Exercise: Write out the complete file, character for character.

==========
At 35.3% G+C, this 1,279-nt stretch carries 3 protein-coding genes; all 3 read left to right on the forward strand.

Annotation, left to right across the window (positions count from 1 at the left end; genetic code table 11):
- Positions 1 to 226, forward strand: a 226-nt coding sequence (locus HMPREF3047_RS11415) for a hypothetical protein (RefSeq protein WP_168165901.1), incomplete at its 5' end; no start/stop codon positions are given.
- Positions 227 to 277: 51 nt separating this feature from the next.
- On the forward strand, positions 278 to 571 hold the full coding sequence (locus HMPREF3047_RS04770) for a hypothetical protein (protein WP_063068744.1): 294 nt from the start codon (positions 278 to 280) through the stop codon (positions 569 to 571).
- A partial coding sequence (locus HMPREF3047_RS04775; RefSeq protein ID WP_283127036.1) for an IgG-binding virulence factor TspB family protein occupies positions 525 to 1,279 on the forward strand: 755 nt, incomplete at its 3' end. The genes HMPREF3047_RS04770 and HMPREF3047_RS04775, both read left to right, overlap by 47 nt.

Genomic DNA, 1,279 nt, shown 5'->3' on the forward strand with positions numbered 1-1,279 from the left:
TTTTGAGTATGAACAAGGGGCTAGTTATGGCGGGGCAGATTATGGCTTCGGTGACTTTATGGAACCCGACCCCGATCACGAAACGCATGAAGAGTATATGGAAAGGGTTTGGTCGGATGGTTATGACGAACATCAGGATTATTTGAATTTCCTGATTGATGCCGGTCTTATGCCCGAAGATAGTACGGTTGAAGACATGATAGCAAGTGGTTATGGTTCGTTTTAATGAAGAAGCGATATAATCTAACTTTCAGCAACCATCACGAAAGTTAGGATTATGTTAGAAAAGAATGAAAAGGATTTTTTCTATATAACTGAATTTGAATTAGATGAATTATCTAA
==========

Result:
At 35.3% G+C, this 1,279-nt stretch carries 3 protein-coding genes; all 3 read left to right on the forward strand.

Annotation, left to right across the window (positions count from 1 at the left end; genetic code table 11):
- Positions 1 to 226, forward strand: a 226-nt coding sequence (locus HMPREF3047_RS11415) for a hypothetical protein (RefSeq protein WP_168165901.1), incomplete at its 5' end; no start/stop codon positions are given.
- Positions 227 to 277: 51 nt separating this feature from the next.
- On the forward strand, positions 278 to 571 hold the full coding sequence (locus HMPREF3047_RS04770) for a hypothetical protein (protein WP_063068744.1): 294 nt from the start codon (positions 278 to 280) through the stop codon (positions 569 to 571).
- A partial coding sequence (locus HMPREF3047_RS04775; RefSeq protein ID WP_283127036.1) for an IgG-binding virulence factor TspB family protein occupies positions 525 to 1,279 on the forward strand: 755 nt, incomplete at its 3' end. The genes HMPREF3047_RS04770 and HMPREF3047_RS04775, both read left to right, overlap by 47 nt.

Genomic DNA, 1,279 nt, shown 5'->3' on the forward strand with positions numbered 1-1,279 from the left:
TTTTGAGTATGAACAAGGGGCTAGTTATGGCGGGGCAGATTATGGCTTCGGTGACTTTATGGAACCCGACCCCGATCACGAAACGCATGAAGAGTATATGGAAAGGGTTTGGTCGGATGGTTATGACGAACATCAGGATTATTTGAATTTCCTGATTGATGCCGGTCTTATGCCCGAAGATAGTACGGTTGAAGACATGATAGCAAGTGGTTATGGTTCGTTTTAATGAAGAAGCGATATAATCTAACTTTCAGCAACCATCACGAAAGTTAGGATTATGTTAGAAAAGAATGAAAAGGATTTTTTCTATATAACTGAATTTGAATTAGATGAATTATCTAA